We were delighted to conduct an insightful webinar on Remote Work and HR in times of COVID-19, having as panelists: Roberta Duarte – Head of HR for Maersk, Asia Pacific, Matt Burns – Global consultant and thought leader when it comes to HR innovation, digital transformation in HR and Amit Singh – Head of HR for Asia and Japan for AXA Investment Managers.
There were many interesting topics and experiences shared. For today’s article, we will dive into the challenges and learnings that came along with the COVID-19 health crisis, from a Human Resources perspective, and which represents a stepping stone leading to successful practices.
Business Continuity Planning
Business continuity planning is one of the most critical components of any recovery strategy. Executing it timely, gives companies the framework to navigate through crisis situations. It reassures employees that their safety and livelihood are being considered, and it keeps customers informed on the possibilities, risks, and opportunities ahead.
For leading through this crisis, “the first important thing was how quick we were able, fortunately, to get our business continuity plans, shape, form and launch them. And within that, I think the most important thing was driving this process purposely.
The main three things we keep communicating with everyone: The most important thing for us are our employees and we put them in the center of any decisions. We went with a very firm and continuous multichannel communication process saying, if you don’t know what to do, the first thing to consider is our employees’ safety and the care for yourself and for others.
Then our customers; to continue serving our customers and our responsibility towards our society, because if we stop operating in Maersk, the impact is huge in everybody’s lives. When in doubt, go back to these three things.” – Roberta Duarte
Pacing and Applying the Oxygen Mask to Yourself First
Crises are synonyms of complexity and change. They require executives to both lead and manage effectively and, in the case of this unprecedented health crisis, the effectiveness has seen a fine-tuning along the weeks of the unfolding crisis.
“I think one thing that stood out for me amongst all the incredible learnings that we’ve had in this period of time, is that we didn’t figure outpacing very well in most organizations.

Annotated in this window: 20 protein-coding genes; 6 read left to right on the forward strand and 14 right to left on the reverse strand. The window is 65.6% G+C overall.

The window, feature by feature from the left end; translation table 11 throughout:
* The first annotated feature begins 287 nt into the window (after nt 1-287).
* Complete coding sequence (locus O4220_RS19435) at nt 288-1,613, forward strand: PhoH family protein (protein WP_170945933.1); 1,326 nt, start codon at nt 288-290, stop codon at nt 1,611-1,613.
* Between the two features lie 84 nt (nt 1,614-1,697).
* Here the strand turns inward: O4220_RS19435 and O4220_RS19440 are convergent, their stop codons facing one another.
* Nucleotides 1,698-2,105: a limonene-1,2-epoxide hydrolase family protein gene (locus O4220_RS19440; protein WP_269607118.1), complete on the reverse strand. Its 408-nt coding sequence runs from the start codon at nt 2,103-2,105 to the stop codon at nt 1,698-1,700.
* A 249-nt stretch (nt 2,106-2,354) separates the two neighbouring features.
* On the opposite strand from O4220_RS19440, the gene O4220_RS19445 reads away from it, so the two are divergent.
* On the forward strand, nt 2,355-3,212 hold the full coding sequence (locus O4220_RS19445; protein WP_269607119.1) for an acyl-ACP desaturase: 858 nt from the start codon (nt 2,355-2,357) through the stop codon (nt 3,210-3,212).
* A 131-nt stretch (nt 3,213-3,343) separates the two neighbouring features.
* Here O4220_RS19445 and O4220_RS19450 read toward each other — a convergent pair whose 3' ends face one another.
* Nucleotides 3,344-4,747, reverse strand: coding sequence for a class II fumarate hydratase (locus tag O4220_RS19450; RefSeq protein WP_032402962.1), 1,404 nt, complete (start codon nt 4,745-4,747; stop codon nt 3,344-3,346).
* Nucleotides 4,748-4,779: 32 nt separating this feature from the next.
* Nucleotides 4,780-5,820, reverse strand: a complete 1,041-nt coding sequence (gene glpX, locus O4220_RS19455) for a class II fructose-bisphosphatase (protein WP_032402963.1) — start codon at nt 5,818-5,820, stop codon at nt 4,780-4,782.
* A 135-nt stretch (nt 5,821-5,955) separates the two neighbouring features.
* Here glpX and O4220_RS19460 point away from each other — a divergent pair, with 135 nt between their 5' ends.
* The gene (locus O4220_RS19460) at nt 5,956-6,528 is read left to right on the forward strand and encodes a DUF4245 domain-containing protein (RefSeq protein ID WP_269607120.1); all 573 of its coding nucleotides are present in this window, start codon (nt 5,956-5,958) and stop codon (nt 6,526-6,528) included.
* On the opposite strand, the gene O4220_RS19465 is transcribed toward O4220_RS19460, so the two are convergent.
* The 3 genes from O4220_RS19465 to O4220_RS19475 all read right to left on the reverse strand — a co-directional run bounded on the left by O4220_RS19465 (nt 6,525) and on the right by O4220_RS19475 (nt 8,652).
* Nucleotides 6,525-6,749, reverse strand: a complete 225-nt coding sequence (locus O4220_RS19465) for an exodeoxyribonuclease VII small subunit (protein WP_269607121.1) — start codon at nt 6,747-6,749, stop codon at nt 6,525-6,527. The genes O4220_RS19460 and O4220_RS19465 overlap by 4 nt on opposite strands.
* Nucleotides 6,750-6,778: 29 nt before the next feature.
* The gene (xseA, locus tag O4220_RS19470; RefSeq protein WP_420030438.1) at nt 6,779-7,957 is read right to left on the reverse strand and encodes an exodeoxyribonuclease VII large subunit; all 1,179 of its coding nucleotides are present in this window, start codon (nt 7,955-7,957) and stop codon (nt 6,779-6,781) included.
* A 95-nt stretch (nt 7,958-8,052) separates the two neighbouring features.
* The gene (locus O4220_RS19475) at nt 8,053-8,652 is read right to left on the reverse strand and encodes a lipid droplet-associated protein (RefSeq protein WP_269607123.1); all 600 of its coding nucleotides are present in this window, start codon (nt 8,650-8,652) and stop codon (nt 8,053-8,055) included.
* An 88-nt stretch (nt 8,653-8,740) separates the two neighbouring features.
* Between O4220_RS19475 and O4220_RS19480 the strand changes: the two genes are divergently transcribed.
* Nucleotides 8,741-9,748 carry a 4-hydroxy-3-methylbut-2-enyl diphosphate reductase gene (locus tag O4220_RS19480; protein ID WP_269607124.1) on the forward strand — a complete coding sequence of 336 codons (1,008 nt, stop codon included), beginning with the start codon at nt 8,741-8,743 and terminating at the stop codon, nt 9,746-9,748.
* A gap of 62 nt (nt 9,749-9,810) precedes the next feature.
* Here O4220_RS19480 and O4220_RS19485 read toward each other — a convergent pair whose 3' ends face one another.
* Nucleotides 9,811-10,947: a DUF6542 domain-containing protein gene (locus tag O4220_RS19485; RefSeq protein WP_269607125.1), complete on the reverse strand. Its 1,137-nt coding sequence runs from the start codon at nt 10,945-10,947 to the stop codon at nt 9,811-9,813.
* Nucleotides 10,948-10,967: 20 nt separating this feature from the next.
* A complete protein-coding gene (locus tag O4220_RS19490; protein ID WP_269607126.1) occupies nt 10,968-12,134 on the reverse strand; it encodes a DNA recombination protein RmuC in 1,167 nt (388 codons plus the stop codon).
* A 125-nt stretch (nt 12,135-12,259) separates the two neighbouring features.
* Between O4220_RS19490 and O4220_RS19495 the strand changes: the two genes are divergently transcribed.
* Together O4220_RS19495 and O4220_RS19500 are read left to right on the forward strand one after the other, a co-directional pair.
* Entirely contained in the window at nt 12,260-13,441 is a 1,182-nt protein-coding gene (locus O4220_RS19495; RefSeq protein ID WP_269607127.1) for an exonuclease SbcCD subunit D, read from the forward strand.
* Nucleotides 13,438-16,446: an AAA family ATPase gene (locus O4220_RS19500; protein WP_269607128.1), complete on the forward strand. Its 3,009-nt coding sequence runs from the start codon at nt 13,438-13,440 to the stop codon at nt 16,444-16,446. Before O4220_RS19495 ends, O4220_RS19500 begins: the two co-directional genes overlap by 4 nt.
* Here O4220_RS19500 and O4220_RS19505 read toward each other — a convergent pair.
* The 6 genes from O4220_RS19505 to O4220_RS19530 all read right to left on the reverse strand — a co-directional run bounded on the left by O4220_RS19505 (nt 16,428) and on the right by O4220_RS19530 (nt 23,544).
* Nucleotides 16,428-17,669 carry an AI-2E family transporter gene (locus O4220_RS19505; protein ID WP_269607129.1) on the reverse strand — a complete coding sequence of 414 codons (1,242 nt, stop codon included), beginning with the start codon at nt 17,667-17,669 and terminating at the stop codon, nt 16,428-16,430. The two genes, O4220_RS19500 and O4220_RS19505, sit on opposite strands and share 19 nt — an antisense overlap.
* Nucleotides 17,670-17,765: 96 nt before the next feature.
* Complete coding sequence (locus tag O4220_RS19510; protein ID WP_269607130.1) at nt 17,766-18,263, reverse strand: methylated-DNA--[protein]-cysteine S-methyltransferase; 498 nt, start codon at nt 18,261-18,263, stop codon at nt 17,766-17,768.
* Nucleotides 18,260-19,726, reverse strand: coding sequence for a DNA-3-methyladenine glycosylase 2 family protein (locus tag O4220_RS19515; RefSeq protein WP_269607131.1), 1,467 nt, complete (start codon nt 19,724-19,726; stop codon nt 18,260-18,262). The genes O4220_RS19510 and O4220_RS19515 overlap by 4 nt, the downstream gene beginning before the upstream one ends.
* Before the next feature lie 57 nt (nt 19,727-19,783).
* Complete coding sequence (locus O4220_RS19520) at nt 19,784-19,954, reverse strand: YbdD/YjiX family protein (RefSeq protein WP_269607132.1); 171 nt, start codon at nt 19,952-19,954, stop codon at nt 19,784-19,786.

What I mean by that is, once we understood that there was not a business, as usual, type activity in front of us, a lot of people started sprinting towards trying to solve a problem.
At least from our advantage point, we were originally led to believe that this may be a course of weeks that we may have disruption for a course of several weeks, but there was never a conversation at least initially about several months. I think as that picture started to take shape, it’s certainly illuminated for many of our consultants or our clients that maybe they perhaps were taking on too much in service of trying to do their existing jobs pre-pandemic along with the pandemic response. What we were seeing by about week eight or week ten was some people were starting to burn out.
That was a big learning for us when we started to re-frame for folks that it was no longer weeks but months. We started to see a bit of a relaxing if you will, a little bit less urgency and a transition from leadership from more of a command and control style into more of a business as usual continuity approach which I think ultimately is going to have to win out. Command and control leadership is really effective in times of crisis and times of emergency, but it’s not sustainable over the long term. It just burns people out and burns organizations out too fast.
As a leader, you have to show up and look after yourself first. It’s that airline method mentality of applying the oxygen mask to yourself first before applying it to other people.” – Matt Burns
Setting Work-Life Boundaries When Your Home is Your Office
With disruptions of the day to day life by imposed lock-downs, to help countries take control over the spread of Covid-19, the companies and employees had to switch to remote working in a sudden fashion.
Technology has been the shining star of this crisis, with a plethora of tools meant to support organizations in the new way of working. But changes don’t happen instantly, learning new tools and functionalities requires time and effort, and our human nature has played out other challenges.
“One of the challenges that we saw was the absence of a separation between work and life. It’s interesting how, when things were normal, we used to complain about the routine and now the importance of routine really became evident. A lot of our efforts were really educating managers and also sending communications to employees as to how to actually plan their day which seems very basic, but it was actually very important.
What we were missing were those informal interactions because a lot of idea generation, a lot of learning happens through those informal water cooler conversations that you have in the company. Another key challenge for us, and I don’t have an answer right now, would be how do we balance the benefits that we saw with the remote work, with the benefits that are there in the physical time people spend together.” – Amit Singh
Leaders, teams, individuals, and organizations as a whole, we are all still experimenting with virtual work and navigating through a health crisis and economic crisis, learning and adapting to a new normal. But, besides challenges and learnings, we should also acknowledge that this experience will expand everyone’s capacity and we are all developing skills that could be very helpful in the future.